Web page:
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AU - Ladner, Jane

AU - Vanarotti, Murugendra

AU - Fisher, Andrew J

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AU - Buchanan, Kathryn T.

AU - Engman, David M.

AU - Ames, James B.

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N2 - The flagellar calcium-binding protein (FCaBP) of the protozoan Trypanosoma cruzi is targeted to the flagellar membrane where it regulates flagellar function and assembly. As a first step toward understanding the Ca 2+-induced conformational changes important for membrane-targeting, we report here the x-ray crystal structure of FCaBP in the Ca2+-free state determined at 2.2 Å resolution. The first 17 residues from the N terminus appear unstructured and solvent-exposed. Residues implicated in membrane targeting (Lys-19, Lys-22, and Lys-25) are flanked by an exposed N-terminal helix (residues 26-37), forming a patch of positive charge on the protein surface that may interact electrostatically with flagellar membrane targets. The four EF-hands in FCaBP each adopt a "closed conformation" similar to that seen in Ca2+-free calmodulin. The overall fold of FCaBP is closest to that of grancalcin and other members of the penta EF-hand superfamily. Unlike the dimeric penta EF-hand proteins, FCaBP lacks a fifth EF-hand and is monomeric. The unstructured N-terminal region of FCaBP suggests that its covalently attached myristoyl group at the N terminus may be solvent-exposed, in contrast to the highly sequestered myristoyl group seen in recoverin and GCAP1. NMR analysis demonstrates that the myristoyl group attached to FCaBP is indeed solvent-exposed in both the Ca2+-free and Ca 2+-bound states, and myristoylation has no effect on protein structure and folding stability. We propose that exposed acyl groups at the N terminus may anchor FCaBP to the flagellar membrane and that Ca 2+-induced conformational changes may control its binding to membrane-bound protein targets.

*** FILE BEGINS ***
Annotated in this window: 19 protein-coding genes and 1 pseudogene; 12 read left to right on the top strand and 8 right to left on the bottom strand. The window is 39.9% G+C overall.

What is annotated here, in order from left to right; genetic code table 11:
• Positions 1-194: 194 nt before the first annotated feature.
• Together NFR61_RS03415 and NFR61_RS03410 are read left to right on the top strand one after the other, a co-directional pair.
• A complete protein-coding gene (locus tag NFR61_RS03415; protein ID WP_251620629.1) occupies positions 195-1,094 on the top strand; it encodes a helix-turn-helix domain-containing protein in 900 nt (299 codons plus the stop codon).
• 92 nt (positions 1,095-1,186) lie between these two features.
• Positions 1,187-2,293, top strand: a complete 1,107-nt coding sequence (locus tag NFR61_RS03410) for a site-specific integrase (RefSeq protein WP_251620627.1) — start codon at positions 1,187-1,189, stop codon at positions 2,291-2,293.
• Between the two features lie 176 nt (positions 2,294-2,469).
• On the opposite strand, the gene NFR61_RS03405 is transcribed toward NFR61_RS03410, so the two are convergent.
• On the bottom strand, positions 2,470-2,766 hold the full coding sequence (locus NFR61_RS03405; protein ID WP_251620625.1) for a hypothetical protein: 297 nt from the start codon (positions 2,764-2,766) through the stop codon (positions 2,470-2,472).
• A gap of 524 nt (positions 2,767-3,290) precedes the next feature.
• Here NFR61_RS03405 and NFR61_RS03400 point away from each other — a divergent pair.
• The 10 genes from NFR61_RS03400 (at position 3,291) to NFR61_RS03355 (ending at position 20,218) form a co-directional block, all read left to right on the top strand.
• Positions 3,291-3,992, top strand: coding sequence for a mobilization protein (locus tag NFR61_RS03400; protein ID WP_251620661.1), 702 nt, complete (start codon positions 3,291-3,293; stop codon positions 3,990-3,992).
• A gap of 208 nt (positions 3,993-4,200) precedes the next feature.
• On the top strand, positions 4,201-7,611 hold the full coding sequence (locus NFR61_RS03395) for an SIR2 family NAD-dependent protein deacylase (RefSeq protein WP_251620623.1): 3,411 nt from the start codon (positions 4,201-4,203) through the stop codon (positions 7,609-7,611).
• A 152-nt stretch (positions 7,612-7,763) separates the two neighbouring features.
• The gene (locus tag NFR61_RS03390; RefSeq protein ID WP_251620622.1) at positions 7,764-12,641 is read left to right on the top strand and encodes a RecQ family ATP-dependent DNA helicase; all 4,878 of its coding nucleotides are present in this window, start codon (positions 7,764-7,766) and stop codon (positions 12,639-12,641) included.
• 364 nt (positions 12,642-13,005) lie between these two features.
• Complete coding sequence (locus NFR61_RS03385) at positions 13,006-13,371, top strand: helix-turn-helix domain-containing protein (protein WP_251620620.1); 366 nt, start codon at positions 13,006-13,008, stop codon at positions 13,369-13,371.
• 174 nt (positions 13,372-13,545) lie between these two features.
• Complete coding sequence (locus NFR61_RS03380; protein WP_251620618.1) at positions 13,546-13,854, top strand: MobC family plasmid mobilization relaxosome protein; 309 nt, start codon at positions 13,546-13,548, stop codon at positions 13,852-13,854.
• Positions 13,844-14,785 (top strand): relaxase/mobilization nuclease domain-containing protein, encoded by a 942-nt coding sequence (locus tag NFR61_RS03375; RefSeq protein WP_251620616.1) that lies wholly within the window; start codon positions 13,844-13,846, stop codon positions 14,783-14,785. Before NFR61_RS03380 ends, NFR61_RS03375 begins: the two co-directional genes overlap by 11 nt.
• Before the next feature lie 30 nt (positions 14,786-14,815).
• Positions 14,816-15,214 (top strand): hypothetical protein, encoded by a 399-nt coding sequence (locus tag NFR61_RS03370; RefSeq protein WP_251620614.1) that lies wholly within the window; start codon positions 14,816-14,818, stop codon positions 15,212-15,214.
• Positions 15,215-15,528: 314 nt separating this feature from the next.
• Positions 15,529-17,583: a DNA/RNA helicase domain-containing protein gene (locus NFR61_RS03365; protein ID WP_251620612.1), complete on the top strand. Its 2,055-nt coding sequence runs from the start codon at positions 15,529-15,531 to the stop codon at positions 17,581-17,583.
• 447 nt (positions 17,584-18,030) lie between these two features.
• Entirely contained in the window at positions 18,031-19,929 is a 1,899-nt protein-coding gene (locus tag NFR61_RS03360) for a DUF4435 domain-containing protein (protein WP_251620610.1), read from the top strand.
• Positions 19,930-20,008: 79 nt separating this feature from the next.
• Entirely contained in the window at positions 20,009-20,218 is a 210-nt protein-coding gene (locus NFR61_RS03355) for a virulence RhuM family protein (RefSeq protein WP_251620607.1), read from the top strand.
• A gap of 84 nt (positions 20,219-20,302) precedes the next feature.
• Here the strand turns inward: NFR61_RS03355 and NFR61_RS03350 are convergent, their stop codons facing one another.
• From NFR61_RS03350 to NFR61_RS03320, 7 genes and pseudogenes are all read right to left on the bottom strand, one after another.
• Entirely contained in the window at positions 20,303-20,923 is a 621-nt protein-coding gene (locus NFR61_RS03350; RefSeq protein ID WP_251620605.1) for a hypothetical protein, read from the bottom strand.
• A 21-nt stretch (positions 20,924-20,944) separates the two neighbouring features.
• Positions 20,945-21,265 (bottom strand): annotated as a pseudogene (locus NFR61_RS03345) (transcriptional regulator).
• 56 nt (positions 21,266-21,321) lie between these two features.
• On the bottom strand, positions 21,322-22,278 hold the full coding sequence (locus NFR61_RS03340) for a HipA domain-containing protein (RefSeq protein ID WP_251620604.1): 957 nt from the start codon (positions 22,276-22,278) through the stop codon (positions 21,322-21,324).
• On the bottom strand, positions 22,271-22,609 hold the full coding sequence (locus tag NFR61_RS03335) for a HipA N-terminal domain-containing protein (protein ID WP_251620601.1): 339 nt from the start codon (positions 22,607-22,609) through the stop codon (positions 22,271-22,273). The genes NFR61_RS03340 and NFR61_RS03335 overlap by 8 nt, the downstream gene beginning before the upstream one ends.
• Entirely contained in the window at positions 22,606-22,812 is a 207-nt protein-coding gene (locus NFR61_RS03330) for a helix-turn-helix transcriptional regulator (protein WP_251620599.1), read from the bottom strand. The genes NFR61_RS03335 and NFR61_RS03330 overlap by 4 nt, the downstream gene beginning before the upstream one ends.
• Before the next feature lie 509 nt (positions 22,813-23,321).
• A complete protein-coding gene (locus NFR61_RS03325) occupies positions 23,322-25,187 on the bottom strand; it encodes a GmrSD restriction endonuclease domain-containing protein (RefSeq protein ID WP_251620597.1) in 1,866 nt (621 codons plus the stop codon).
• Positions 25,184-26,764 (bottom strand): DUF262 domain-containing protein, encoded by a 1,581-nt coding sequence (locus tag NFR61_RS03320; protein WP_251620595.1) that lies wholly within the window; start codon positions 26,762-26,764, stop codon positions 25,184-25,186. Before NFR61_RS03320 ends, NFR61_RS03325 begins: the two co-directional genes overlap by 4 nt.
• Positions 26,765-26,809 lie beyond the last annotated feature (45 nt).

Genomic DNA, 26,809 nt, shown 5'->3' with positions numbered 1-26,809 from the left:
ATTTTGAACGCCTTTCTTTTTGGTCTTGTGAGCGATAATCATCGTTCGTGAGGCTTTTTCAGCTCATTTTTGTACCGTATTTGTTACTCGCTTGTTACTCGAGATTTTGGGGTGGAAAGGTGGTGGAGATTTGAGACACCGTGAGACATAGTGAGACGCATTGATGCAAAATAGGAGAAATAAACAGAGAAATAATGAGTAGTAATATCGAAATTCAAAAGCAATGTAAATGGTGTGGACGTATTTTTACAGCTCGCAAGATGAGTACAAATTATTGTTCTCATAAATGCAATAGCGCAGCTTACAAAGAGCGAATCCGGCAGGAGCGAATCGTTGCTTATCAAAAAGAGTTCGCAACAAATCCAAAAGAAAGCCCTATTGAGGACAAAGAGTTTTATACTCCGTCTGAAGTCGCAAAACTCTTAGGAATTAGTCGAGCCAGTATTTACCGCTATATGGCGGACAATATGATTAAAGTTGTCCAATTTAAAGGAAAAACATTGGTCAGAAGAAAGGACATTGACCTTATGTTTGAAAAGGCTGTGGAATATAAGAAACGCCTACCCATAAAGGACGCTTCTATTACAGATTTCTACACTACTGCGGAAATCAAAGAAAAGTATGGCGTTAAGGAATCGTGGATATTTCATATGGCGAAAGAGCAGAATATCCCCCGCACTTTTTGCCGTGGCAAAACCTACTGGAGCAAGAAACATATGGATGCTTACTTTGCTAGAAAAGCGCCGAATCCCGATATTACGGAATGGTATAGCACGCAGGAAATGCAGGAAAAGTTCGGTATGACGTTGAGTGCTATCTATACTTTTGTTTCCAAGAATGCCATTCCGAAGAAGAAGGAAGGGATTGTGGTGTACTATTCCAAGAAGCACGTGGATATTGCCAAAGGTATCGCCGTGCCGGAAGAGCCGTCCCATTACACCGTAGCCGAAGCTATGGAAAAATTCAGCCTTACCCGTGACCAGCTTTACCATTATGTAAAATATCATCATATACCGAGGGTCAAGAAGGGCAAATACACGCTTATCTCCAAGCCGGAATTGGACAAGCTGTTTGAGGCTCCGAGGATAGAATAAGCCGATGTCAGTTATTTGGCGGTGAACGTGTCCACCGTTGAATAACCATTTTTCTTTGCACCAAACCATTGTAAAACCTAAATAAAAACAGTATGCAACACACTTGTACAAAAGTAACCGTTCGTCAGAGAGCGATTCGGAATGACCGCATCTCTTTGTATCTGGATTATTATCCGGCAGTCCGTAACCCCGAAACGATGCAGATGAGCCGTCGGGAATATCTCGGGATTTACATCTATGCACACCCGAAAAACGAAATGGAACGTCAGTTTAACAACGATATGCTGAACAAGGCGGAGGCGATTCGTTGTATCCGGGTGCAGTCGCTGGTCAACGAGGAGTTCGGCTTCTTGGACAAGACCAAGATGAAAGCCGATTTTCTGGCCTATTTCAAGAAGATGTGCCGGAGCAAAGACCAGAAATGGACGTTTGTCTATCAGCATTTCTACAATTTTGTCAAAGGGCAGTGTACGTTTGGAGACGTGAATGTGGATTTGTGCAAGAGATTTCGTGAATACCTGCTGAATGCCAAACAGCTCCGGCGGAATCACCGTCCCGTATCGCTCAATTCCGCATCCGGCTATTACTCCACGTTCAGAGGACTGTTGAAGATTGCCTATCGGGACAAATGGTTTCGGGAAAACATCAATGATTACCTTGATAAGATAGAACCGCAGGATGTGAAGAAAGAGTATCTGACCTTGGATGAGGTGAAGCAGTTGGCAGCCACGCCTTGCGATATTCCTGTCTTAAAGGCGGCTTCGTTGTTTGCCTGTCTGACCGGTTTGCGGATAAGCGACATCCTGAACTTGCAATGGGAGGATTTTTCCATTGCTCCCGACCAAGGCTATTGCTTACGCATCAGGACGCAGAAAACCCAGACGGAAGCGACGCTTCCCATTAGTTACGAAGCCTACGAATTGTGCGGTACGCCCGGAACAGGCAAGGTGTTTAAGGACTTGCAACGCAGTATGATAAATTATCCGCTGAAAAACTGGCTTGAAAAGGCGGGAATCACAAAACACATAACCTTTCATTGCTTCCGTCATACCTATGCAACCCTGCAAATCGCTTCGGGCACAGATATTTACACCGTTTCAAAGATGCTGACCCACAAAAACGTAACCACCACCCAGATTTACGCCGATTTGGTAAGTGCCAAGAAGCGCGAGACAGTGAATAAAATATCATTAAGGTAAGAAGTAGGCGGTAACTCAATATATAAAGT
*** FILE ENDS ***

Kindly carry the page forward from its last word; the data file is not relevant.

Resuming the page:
AB - The flagellar calcium-binding protein (FCaBP) of the protozoan Trypanosoma cruzi is targeted to the flagellar membrane where it regulates flagellar function and assembly. As a first step toward understanding the Ca 2+-induced conformational changes important for membrane-targeting, we report here the x-ray crystal structure of FCaBP in the Ca2+-free state determined at 2.2 Å resolution. The first 17 residues from the N terminus appear unstructured and solvent-exposed. Residues implicated in membrane targeting (Lys-19, Lys-22, and Lys-25) are flanked by an exposed N-terminal helix (residues 26-37), forming a patch of positive charge on the protein surface that may interact electrostatically with flagellar membrane targets. The four EF-hands in FCaBP each adopt a "closed conformation" similar to that seen in Ca2+-free calmodulin. The overall fold of FCaBP is closest to that of grancalcin and other members of the penta EF-hand superfamily. Unlike the dimeric penta EF-hand proteins, FCaBP lacks a fifth EF-hand and is monomeric. The unstructured N-terminal region of FCaBP suggests that its covalently attached myristoyl group at the N terminus may be solvent-exposed, in contrast to the highly sequestered myristoyl group seen in recoverin and GCAP1. NMR analysis demonstrates that the myristoyl group attached to FCaBP is indeed solvent-exposed in both the Ca2+-free and Ca 2+-bound states, and myristoylation has no effect on protein structure and folding stability. We propose that exposed acyl groups at the N terminus may anchor FCaBP to the flagellar membrane and that Ca 2+-induced conformational changes may control its binding to membrane-bound protein targets.